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Outbreak: Monkeypox is spreading around the world

On the heels of the ongoing COVID-19 pandemic, a zoonotic virus seems to be spreading across the globe.

Since early May, Monkeypox has been making headway across at least 30 countries, including the United Kingdom, Spain, Portugal, Australia, and the United States. The number of cases has increased to more than 550 worldwide as of June 1, according to the World Health Organization (WHO).

In the U.K., nearly 200 monkeypox cases have been confirmed since May 7. During a press conference on May 17, WHO officials said that these are mostly separate occurrences except for “a family cluster with two confirmed cases and one probable case.”

Recently, Canada and the U.S. joined these nations in tracking and tracing the virus.

As of May 19, Canada confirmed two monkeypox cases and said it was investigating more than a dozen suspected cases. The Massachusetts Department of Health also announced a single case in an individual who had recently been in Canada. Several Canadian cases have been linked to this person.

The WHO officials have been tracking monkeypox’s path through Europe and North America for several weeks. However, with the data available so far, they do not know long the virus has been spreading.

On May 30, the agency said during a public webinar that while it cannot rule out the risk, it is unlikely the outbreak will turn into a global pandemic.

What is monkeypox?

Monkeypox is a zoonotic virus, which transmits disease from animals to humans. Cases typically occur near tropical rainforests, where animals that carry the virus live.

The monkeypox virus is a member of the orthopoxvirus family. It also has two distinct genetic strains or clades: the Central African (Congo Basin) clade and the West African clade. The Congo Basin clade is known to spread more easily and cause more severe symptoms.

Monkeypox naturally occurs in Africa, especially in west and central African nations. Cases in the U.S. are rare and associated with international travel from places where the disease is more common.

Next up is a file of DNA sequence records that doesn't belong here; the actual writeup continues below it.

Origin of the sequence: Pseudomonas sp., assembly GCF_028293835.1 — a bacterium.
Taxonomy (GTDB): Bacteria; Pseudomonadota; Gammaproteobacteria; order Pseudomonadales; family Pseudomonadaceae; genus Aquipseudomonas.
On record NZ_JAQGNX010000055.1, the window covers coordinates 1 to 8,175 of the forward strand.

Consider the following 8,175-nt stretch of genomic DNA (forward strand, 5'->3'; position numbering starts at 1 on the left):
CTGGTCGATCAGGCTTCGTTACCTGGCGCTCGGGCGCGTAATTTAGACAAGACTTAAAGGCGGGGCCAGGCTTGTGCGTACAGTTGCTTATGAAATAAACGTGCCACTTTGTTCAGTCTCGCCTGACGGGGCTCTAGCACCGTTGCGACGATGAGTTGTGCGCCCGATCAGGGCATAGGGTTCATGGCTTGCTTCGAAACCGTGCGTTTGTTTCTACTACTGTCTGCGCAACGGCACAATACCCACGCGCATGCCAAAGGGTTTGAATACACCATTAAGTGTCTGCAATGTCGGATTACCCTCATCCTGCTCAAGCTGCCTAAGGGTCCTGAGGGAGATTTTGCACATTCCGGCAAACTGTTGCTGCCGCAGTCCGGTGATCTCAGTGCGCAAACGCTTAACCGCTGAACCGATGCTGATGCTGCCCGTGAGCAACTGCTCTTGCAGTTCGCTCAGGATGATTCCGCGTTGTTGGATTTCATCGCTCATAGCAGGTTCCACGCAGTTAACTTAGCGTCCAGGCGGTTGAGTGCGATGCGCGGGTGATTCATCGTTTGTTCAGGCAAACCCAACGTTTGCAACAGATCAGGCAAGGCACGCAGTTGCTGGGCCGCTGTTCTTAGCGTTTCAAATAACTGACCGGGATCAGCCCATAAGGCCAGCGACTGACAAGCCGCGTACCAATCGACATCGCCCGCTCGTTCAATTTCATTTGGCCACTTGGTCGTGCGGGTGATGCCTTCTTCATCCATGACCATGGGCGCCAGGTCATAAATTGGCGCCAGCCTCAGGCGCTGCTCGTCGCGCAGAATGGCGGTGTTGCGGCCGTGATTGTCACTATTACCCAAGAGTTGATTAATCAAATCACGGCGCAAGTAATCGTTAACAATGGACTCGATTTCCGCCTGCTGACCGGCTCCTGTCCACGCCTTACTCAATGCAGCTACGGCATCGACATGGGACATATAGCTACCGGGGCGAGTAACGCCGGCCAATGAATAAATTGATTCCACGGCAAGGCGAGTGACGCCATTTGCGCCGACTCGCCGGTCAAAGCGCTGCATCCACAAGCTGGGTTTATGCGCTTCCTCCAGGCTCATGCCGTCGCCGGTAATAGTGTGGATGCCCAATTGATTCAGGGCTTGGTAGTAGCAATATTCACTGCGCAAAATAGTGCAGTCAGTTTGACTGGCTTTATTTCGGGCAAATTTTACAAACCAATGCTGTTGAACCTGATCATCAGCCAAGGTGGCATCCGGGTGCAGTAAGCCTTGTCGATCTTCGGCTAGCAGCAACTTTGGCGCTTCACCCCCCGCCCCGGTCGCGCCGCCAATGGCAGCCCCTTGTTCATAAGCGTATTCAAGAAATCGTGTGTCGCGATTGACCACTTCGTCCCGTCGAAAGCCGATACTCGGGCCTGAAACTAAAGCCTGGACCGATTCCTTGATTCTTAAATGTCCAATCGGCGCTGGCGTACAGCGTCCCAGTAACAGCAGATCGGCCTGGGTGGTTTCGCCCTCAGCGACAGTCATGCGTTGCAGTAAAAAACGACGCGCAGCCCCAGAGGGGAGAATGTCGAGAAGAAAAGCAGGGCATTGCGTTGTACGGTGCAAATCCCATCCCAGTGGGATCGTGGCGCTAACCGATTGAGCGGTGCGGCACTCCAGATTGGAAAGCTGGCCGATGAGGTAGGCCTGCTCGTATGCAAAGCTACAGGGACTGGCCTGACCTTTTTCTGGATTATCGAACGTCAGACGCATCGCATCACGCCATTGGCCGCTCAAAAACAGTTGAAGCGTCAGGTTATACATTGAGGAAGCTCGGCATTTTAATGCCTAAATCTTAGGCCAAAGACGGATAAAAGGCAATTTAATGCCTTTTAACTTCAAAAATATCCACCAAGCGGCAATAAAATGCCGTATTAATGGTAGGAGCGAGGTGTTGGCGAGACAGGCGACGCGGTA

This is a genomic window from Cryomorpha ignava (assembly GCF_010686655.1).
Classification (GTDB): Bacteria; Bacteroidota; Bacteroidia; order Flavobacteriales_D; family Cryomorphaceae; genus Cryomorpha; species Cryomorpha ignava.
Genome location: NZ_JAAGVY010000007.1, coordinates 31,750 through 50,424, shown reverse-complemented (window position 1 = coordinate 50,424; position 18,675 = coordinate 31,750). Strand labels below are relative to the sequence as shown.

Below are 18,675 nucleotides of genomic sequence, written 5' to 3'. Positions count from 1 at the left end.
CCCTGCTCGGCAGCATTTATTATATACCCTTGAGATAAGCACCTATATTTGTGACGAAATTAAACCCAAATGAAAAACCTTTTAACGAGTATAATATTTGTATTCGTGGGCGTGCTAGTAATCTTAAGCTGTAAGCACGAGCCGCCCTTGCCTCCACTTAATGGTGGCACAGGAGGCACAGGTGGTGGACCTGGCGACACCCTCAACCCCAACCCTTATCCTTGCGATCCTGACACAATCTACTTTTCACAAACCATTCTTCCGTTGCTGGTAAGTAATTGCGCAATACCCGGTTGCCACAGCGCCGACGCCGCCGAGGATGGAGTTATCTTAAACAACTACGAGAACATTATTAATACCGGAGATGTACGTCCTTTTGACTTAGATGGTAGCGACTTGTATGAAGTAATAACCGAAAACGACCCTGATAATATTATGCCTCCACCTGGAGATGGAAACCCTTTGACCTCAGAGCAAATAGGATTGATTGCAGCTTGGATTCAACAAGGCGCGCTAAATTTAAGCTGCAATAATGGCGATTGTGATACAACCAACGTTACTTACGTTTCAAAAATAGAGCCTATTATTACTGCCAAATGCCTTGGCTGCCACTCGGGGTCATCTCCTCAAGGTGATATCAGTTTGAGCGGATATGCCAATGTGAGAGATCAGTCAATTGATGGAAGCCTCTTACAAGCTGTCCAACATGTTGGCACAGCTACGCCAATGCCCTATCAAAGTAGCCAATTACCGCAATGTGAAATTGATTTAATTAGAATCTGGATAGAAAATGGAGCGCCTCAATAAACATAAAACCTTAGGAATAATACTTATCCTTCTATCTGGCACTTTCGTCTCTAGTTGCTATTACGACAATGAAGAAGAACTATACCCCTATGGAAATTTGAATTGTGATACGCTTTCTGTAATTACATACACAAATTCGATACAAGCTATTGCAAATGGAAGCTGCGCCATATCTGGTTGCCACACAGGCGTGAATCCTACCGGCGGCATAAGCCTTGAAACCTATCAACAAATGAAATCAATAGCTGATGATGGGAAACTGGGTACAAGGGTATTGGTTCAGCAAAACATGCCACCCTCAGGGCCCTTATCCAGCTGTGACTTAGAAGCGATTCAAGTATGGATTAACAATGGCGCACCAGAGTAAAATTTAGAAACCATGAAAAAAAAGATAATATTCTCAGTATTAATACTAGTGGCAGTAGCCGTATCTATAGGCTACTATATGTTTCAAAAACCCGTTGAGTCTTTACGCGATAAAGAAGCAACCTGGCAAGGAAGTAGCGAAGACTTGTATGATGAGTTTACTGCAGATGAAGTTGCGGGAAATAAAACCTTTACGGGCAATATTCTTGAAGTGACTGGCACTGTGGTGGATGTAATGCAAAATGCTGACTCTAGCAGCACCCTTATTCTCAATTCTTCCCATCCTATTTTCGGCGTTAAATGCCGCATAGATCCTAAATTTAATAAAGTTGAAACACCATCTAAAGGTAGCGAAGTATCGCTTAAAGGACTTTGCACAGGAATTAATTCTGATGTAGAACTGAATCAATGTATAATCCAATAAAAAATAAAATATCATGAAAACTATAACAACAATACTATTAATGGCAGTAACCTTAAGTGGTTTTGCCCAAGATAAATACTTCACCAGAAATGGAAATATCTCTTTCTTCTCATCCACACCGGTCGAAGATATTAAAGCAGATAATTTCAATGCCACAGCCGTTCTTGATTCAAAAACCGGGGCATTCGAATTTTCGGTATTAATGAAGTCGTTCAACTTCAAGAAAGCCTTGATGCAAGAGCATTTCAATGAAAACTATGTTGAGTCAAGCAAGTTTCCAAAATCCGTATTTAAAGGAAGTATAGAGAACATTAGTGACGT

What are the symptoms?

Monkeypox symptoms and signs include headache, skin rash, fever, body aches, chills, swollen lymph nodes, and exhaustion. It produces symptoms similar to smallpox, but milder.

The time from infection to the onset of symptoms, which is referred to as the incubation period, can range from five to 21 days. The illness typically resolves within two to four weeks.

Severe cases are more common among people with underlying immune deficiencies and young children. In recent times, the case fatality ratio of monkeypox is around 3-6%.

How is it transmitted?

Transmission of the monkeypox virus among humans is limited, but it can happen through close skin contact, air droplets, bodily fluids, and virus-contaminated objects.

Most of the recent cases of monkeypox in the U.K. and Canada have been reported among attendees of sexual health services at health clinics in men who have sex with men.

Regarding this trend, Dr. I. Socé Fall, the regional emergencies director for the WHO’s Health Emergencies Program, cautioned:

“This is new information we need to investigate properly to understand better the dynamic of local transmission in the U.K. and some other countries.”

Can vaccines curtail the spread?

“Being aware of the rash of monkeypox which presents as vesicles is very important. Additional measures include vigilance in those who have traveled in the past 30 days to countries that have reported cases of monkeypox and who have contact with a person who is confirmed or suspected of monkeypox.” — Dr. Kartik Cherabuddi

Dr. Cherabuddi mentioned that smallpox vaccinations offer some protection against monkeypox. He said the Democratic Republic of Congo is currently employing ring vaccination for close contacts of confirmed cases.

The U.K. is also using ring vaccination, in addition to contact and source tracing, case searching, and local rash-illness surveillance, he added

How dangerous is it?

Monkeypox cases can occasionally be more severe, with some deaths having been reported in West Africa.

However, health authorities stress that we are not on the brink of a serious outbreak and the risks to the general public remain very low.

“While investigations remain ongoing to determine the source of infection, it is important to emphasize it does not spread easily between people and requires close personal contact with an infected symptomatic person,” -Colin Brown, director of clinical and emerging infections at the UKHSA

Health authorities in the U.K., U.S. and Canada urged people who experience new rashes or are concerned about monkeypox to contact their health-care provider.

The UKHSA added that it is reaching out and providing advice to any potential close contacts of cases and health-care worker who may have come into contact with infected patients.


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